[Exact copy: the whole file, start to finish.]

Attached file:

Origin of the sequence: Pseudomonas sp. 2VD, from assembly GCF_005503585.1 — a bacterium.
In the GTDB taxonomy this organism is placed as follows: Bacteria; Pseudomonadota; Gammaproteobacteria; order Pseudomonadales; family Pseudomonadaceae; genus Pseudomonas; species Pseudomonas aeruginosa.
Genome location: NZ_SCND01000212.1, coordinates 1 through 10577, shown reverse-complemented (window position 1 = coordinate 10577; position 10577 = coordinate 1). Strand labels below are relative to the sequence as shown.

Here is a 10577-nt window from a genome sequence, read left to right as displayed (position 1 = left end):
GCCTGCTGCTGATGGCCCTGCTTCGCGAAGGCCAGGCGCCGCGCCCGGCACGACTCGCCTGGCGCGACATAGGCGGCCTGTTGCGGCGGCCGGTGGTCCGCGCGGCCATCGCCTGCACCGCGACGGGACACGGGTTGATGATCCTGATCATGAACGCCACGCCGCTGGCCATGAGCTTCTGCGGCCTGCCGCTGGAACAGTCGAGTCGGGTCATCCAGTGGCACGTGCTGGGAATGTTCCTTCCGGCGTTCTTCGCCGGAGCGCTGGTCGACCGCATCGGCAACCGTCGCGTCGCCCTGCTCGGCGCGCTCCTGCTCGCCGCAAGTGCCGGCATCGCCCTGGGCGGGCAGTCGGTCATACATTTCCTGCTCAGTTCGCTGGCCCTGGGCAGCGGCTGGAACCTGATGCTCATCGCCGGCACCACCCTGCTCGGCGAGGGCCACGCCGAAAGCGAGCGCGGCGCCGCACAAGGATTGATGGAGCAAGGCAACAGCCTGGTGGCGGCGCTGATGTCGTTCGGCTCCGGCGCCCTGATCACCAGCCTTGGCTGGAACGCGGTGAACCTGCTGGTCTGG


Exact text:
Origin of the sequence: Pseudomonas sp. 2VD, from assembly GCF_005503585.1 — a bacterium.
In the GTDB taxonomy this organism is placed as follows: Bacteria; Pseudomonadota; Gammaproteobacteria; order Pseudomonadales; family Pseudomonadaceae; genus Pseudomonas; species Pseudomonas aeruginosa.
Genome location: NZ_SCND01000212.1, coordinates 1 through 10577, shown reverse-complemented (window position 1 = coordinate 10577; position 10577 = coordinate 1). Strand labels below are relative to the sequence as shown.

Here is a 10577-nt window from a genome sequence, read left to right as displayed (position 1 = left end):
GCCTGCTGCTGATGGCCCTGCTTCGCGAAGGCCAGGCGCCGCGCCCGGCACGACTCGCCTGGCGCGACATAGGCGGCCTGTTGCGGCGGCCGGTGGTCCGCGCGGCCATCGCCTGCACCGCGACGGGACACGGGTTGATGATCCTGATCATGAACGCCACGCCGCTGGCCATGAGCTTCTGCGGCCTGCCGCTGGAACAGTCGAGTCGGGTCATCCAGTGGCACGTGCTGGGAATGTTCCTTCCGGCGTTCTTCGCCGGAGCGCTGGTCGACCGCATCGGCAACCGTCGCGTCGCCCTGCTCGGCGCGCTCCTGCTCGCCGCAAGTGCCGGCATCGCCCTGGGCGGGCAGTCGGTCATACATTTCCTGCTCAGTTCGCTGGCCCTGGGCAGCGGCTGGAACCTGATGCTCATCGCCGGCACCACCCTGCTCGGCGAGGGCCACGCCGAAAGCGAGCGCGGCGCCGCACAAGGATTGATGGAGCAAGGCAACAGCCTGGTGGCGGCGCTGATGTCGTTCGGCTCCGGCGCCCTGATCACCAGCCTTGGCTGGAACGCGGTGAACCTGCTGGTCTGG